Saturday, February 2, 2008

The example of Elizabeth Prentiss

Felicity Manning is a young woman at my church. I have had the pleasure of seeing Felicity grow in godliness over the past few years. She shares some encouraging words about seeking out the wisdom of those who have gone before us.

When Sherrin asked me to write a guest post about wise women I was honoured but unsure who and what to write about. However, as I thought about all the Godly wise women who had crossed my paths I was drawn to one women who I have never met. At the beginning of last year, the girls over at Girltalk started reading , Elizabeth Prentiss: 'More Love to Thee' in their bookclub. I purchased this book and started reading this biography of Elizabeth Prentiss. It is a fantastic book that I would recommend to any women to read.

Through reading the about Elizabeth Prentiss' life I was able to see a Christian women who although lived in a different century and country to me, was an example of trusting God through all lives circumstances. The back cover of the book describes it best.
“Do you sometimes feel that you would be able to grow in love for God and others—if only your circumstances were different? Maybe you find that the sheer demands of everyday life squeeze out time for God? Perhaps a terrible tragedy has made you doubt the goodness of God?”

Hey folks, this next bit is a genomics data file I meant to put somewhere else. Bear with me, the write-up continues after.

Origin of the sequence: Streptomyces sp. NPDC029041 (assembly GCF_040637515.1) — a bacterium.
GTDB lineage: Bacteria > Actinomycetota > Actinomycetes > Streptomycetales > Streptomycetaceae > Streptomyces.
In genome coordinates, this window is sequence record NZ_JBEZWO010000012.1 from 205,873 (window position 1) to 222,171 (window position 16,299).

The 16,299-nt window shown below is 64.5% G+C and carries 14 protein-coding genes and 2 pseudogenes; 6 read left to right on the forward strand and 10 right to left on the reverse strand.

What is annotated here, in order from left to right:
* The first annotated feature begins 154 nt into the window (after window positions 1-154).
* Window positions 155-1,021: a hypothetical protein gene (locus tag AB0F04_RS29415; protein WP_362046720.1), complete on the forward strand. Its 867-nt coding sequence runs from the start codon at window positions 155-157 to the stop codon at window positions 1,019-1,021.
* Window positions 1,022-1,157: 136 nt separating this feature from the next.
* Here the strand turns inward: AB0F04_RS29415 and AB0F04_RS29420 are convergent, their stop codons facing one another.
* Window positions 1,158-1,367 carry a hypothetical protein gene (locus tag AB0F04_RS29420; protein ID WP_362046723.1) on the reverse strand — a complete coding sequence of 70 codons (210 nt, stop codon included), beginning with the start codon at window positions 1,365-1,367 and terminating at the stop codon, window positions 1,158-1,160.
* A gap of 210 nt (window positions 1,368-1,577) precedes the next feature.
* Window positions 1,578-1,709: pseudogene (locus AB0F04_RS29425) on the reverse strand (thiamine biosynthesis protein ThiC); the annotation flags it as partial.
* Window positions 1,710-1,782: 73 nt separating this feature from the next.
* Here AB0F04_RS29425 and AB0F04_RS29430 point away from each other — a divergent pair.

“Read this true story to find out how one woman discovered that:
-The most difficult circumstances are ‘God’s school’ to teach us more about his grace.
-The very busy times are precisely those times when we need—and can find—God’s strength.
-The worst of tragedies can draw us closer to God.”
Through reading this biography I was able to see the whole life of a Christian woman, a woman who experienced sorrow, suffering, joy and victories, and yet what marked her most was her deep dependence and faith in God. She was an example to me that God is greater than our circumstances and that it is when we don't feel strong enough he gives us the strength to continue and draws us closer to him.
"As Cotton Mather, the well-known American Puritan once wrote: “examples do strangely charm us into imitation.” That’s why we tend to talk, dress, and behave a lot like the people we live and mingle with—even after only two weeks. Or, as Proverbs 13:20 observes: “Whoever walks with the wise becomes wise, but the companion of fools will suffer harm.” By reading biographies, we can “walk” with wise men and women from history and become wise ourselves through their trials, obstacles, doubts, victories, and strengths. And because they have already finished their journey, we can discover what it means to live and end well." ~ Girltalk blog

I pray we can look for and follow the examples of the wise women around us.

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